Brazil is known for many things, and its cocktails are no exception. With so many different drinks throughout its many different regions, you’re sure to find a favorite among them that you can prepare at home. Below, you’ll find a list of tasty Brazilian cocktails using cachaça that are sure to satisfy.
Cachaça is the national liquor of Brazil. Like rum, it’s made from distilled sugar cane. It can be purchased aged or unaged, in white or gold, and it’s delicious. Aged cachaça is considered to be superior by many and can be sipped on its own without any additional mixers. It varies in flavor, depending in large part on the type of wood used for the barrels it’s stored in, because of the many different local trees that are used in producing them. It’s the base alcohol used in a variety of famous Brazilian cocktails you’ll want to try, like these:
Caju Amigo, or the Friendly Cashew, is the name of a Brazilian cocktail that combines two of Brazil’s favorite flavors. This surprisingly delicious drink is a mixture of cachaça and the juice of a cashew nut. In Brazil you can occasionally find bars where chewing a cashew and then washing it down with a shot of cachaça is the preferred method of ingestion. Locating cashew juice or concentrate may be difficult in the States but give it a try. Either way, you’ll want to try this simple drink if you’ve never had it before. All you’ll need is a shot glass in which you’ll pour equal amounts of cachaça and cashew nut juice. If you prefer, you can sugar the rim of the shot glass before pouring it out and downing it.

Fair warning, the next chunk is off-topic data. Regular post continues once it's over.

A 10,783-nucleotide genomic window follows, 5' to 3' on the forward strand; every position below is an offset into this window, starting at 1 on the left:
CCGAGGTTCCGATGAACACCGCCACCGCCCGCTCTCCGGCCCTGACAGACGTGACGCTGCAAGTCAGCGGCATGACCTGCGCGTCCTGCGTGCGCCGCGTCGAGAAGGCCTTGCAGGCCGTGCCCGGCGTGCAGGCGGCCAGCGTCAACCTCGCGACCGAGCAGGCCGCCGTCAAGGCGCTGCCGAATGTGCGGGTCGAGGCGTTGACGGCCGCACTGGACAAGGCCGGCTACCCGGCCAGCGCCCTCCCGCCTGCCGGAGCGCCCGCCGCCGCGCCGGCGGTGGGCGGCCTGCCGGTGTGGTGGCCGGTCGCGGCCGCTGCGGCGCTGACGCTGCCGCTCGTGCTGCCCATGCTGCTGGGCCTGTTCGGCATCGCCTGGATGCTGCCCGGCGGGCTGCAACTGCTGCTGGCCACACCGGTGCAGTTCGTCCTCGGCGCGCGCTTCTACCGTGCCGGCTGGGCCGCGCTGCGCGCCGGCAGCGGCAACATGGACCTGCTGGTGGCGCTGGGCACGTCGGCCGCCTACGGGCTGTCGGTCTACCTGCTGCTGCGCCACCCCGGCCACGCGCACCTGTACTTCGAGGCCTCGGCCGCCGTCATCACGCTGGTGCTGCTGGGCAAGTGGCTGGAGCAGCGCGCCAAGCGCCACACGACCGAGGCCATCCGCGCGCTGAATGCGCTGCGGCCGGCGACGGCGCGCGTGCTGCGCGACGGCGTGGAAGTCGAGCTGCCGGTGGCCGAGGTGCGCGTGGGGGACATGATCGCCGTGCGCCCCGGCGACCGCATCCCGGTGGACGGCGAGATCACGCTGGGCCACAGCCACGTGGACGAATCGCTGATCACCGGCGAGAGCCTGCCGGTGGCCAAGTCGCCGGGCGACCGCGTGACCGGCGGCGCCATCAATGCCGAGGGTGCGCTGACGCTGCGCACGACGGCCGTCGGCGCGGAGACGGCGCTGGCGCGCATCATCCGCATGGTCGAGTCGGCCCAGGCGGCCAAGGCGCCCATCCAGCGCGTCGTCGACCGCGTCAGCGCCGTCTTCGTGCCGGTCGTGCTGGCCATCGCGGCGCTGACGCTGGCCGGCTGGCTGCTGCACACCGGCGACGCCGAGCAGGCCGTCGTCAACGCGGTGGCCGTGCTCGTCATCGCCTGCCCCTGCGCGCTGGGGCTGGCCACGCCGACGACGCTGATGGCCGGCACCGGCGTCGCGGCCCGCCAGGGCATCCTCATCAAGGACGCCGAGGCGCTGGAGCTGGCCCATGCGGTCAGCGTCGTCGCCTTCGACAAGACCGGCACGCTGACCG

The Caipirinha is by far the most well-known of all Brazilian cocktails, and is considered the national drink. It’s also made with cachaça, and it includes sugar and lime juice. This refreshing cocktail is a great party drink that is a favorite during Carnival. Copied in bars throughout the world, it can easily be prepared to enjoy at home as well. All you’ll need is four limes, 1/2 cup of brown or raw sugar, 5 oz. of cachaça or white rum, and crushed ice. Start by rolling your limes to soften them and then quartering them and placing them in a pitcher with sugar. Using a muddler (wooden pestle) or sturdy wooden spoon, mash the ingredients together until they begin to dissolve. Don’t go overboard on the muddling or you risk bitterness. Once you’ve muddled the ingredients, pour in the alcohol and stir. At this point you can take a taste to see if you want to add a bit more cachaça or rum. Next, add crushed ice, stir again and enjoy.
Although there’s been much contention about it, Caipirinhas made with sake and lychee are apparently all the rage in Brazilian cocktails right now. Of course they are not considered a true and legitimate version of this national drink, but the Far East Caipirinhas and other variations of it are turning up everywhere, with a variety of delicious twists on the original recipe that are easily found online. For the Far East Caipirinha or Tokyo version, use one part sake to two parts cachaça and add lychee puree or lychee liqueur along with muddled lemongrass and chili. Some versions of this interesting drink call for a champagne topper floated on top.